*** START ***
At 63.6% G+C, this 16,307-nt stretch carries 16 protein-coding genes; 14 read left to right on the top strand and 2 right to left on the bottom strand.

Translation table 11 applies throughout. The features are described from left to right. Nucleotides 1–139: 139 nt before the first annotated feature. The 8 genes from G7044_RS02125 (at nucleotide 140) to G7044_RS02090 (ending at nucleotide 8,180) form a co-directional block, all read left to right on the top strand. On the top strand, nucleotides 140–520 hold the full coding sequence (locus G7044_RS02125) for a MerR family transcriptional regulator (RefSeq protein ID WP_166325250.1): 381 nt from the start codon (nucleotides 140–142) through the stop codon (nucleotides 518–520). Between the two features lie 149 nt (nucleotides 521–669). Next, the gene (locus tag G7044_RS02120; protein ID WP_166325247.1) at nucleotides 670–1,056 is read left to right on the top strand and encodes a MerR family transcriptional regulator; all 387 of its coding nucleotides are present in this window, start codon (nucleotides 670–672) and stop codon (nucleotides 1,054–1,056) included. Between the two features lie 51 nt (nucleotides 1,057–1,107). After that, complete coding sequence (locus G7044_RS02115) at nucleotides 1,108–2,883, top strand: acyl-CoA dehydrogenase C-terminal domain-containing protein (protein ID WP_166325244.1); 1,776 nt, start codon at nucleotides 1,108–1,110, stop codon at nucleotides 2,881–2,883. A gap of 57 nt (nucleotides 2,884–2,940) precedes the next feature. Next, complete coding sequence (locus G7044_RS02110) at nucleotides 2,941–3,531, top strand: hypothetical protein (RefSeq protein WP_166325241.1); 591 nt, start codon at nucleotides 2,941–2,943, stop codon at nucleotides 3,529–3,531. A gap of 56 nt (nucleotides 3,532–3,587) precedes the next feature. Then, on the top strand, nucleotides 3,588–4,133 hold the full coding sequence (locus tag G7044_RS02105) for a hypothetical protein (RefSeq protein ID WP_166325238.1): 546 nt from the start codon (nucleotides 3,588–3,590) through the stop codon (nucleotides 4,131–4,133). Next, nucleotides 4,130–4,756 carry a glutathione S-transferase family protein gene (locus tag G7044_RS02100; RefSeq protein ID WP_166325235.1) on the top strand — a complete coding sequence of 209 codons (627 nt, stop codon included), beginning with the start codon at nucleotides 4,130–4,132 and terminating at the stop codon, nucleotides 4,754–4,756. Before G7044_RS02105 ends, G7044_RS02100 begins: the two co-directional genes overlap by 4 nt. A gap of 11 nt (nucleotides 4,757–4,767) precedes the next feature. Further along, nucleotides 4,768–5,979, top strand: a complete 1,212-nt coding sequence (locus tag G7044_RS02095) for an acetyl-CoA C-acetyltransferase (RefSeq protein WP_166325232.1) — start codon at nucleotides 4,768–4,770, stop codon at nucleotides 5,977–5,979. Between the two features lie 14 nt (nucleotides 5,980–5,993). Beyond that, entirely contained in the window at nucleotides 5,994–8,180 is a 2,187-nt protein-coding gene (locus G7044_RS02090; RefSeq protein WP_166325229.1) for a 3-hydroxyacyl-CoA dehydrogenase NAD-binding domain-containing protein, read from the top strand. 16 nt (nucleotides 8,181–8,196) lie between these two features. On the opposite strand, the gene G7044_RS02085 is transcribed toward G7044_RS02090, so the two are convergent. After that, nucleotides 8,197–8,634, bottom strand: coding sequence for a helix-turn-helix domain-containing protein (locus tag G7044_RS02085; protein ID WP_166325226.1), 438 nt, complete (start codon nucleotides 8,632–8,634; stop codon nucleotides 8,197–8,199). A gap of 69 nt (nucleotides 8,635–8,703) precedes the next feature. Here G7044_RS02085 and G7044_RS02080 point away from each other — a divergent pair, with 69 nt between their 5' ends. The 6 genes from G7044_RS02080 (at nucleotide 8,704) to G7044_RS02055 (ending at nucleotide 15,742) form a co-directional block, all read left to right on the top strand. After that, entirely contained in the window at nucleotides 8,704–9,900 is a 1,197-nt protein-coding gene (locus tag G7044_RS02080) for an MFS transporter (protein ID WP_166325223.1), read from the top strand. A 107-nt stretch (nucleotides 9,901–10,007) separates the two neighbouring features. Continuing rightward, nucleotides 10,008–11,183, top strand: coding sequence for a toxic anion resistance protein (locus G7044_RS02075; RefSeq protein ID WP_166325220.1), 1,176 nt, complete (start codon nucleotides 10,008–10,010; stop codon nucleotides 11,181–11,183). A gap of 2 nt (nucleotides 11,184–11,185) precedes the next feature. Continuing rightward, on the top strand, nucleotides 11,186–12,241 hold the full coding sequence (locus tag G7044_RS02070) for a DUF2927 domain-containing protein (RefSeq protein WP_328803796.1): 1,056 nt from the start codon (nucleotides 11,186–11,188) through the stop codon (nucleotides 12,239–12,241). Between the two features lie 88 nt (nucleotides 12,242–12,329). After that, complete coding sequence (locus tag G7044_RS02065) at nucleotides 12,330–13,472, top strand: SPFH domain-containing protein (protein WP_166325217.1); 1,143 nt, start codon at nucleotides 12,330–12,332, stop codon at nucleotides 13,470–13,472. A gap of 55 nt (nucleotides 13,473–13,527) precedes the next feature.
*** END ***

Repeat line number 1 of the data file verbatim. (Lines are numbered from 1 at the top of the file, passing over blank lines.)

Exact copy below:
At 63.6% G+C, this 16,307-nt stretch carries 16 protein-coding genes; 14 read left to right on the top strand and 2 right to left on the bottom strand.